Serial launched in October 2014 as the first spin-off from This American Life. It was created by TAL producers Julie Snyder, Ira Glass, and Sarah Koenig, who also hosts the show. Serial tells one, true story over the course of a season. Season One is a re-investigation of a 1999 murder case in Baltimore. Released in 12 episodes, Serial Season One set podcast records and is still widely cited as the most listened-to podcast in the world, with more than 300 million downloads. Slate called Season One “a master class in investigative journalism,” and The New Yorker wrote that “Serial gave millions of people what felt like a personal connection to the realities of criminal prosecution.”
Serial Season Two, released in December 2015, takes on the story of Bowe Bergdahl, the U.S. soldier who walked away from his post in Afghanistan, was captured by the Taliban, and held for nearly five years. It’s a complex personal story tied to the competing demands of American foreign policy and domestic pressures during America’s longest war.
For Season Three, Serial went back to court. This time, in Cleveland. Sarah and reporter Emmanuel Dzotzi spent a year inside a typical American courthouse. In this season, they tell you the extraordinary stories of ordinary cases. One courthouse, told week by week. Season 3 premiered in September 2018.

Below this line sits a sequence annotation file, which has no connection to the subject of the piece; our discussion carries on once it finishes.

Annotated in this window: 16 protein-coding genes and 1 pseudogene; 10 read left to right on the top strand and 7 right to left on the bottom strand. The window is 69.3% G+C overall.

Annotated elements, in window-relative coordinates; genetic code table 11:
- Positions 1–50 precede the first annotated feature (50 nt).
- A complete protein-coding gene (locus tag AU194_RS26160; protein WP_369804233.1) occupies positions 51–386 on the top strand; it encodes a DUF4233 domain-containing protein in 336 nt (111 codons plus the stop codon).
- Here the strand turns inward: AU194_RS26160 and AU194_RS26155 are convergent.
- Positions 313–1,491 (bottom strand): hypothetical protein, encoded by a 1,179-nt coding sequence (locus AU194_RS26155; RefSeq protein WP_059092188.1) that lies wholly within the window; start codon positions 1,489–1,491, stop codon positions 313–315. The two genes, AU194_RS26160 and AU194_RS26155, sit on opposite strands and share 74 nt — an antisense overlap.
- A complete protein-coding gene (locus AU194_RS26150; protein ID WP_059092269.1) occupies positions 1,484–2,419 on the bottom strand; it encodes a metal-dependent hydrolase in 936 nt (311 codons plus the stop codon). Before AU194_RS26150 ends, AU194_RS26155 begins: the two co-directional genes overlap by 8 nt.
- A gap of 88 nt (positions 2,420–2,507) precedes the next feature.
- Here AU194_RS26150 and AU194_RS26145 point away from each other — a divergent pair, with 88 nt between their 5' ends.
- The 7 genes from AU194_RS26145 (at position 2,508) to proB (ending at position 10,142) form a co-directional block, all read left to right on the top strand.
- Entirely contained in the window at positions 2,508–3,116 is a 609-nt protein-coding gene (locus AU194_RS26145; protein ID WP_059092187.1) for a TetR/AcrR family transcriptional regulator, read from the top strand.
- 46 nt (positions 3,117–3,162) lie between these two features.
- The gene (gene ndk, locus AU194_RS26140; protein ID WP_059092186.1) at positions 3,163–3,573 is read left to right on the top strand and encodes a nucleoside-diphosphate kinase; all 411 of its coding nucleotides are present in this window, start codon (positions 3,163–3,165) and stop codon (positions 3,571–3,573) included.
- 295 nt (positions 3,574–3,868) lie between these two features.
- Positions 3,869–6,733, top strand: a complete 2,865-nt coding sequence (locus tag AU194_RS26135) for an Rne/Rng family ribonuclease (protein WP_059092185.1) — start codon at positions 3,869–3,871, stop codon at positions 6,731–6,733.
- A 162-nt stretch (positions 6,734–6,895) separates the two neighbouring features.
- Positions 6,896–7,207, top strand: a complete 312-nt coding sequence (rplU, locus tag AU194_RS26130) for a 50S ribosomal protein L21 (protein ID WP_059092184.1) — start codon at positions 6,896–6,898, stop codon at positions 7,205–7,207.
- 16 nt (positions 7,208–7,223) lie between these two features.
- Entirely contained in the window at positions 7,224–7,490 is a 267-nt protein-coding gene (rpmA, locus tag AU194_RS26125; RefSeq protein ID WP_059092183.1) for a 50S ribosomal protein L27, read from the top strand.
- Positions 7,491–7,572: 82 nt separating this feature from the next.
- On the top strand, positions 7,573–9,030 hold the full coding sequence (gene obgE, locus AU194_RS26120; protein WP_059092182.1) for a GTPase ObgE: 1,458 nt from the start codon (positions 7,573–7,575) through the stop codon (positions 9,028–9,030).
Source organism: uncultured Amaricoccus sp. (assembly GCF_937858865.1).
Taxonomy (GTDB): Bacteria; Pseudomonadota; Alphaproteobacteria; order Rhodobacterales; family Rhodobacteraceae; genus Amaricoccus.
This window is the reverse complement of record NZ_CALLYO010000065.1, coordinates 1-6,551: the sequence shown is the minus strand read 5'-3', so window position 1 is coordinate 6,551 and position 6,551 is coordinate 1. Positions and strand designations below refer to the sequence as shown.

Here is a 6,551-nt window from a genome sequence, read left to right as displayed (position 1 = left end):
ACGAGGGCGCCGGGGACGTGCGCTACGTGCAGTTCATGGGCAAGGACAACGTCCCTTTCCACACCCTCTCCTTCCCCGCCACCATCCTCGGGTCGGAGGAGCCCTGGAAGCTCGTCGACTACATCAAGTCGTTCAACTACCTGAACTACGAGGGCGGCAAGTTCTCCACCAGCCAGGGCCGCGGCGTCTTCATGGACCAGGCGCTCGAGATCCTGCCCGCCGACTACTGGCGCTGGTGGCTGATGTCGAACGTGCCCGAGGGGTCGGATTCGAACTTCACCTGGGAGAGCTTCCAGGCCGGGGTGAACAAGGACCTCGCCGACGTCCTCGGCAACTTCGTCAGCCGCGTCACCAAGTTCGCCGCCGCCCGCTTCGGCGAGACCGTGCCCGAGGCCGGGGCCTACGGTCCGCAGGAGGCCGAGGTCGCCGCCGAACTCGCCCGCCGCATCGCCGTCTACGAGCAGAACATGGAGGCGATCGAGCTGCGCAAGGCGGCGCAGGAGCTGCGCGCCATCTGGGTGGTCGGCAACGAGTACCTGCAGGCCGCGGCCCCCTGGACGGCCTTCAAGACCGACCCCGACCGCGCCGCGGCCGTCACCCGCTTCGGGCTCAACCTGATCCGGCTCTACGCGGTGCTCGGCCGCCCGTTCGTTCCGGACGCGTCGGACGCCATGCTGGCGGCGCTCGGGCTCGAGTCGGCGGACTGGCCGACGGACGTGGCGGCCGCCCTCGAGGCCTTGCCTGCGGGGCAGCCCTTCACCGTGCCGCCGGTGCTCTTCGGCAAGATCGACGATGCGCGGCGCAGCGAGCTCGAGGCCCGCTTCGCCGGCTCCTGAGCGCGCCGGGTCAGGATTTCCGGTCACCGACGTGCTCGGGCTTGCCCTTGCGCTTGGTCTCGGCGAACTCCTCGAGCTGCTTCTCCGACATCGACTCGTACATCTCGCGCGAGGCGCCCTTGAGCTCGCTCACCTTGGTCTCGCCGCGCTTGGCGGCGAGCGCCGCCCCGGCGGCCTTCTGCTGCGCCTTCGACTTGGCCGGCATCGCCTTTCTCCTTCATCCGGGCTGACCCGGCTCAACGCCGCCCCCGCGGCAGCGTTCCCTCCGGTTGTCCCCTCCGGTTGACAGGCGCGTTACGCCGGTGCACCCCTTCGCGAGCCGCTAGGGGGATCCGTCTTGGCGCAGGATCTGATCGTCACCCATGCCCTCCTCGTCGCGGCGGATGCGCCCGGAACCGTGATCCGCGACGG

Serial has won most every major award in broadcast journalism, including the Peabody Award (the first ever awarded to a podcast), the Edward R. Murrow Award, the duPont-Columbia University Award, and the Silver Gavel Award from the American Bar Association.
In 2017, Serial formed a podcast production company called Serial Productions. The goal was to develop new shows using the reporting and editorial talent at This American Life. A few months later came the debut of S-Town. Hosted by Brian Reed in seven chapters, S-Town is like a nonfiction audio novel, following the life of one man and his relationship to his hometown in rural Alabama. S-Town was an immediate success, with more than 40 million downloads in its first month. Many critics declared it the best podcast of 2017; from New York magazine: “Novelistic, ambitious, and powerful, Brian Reed’s southern gothic is an unambiguous, marvelous achievement.”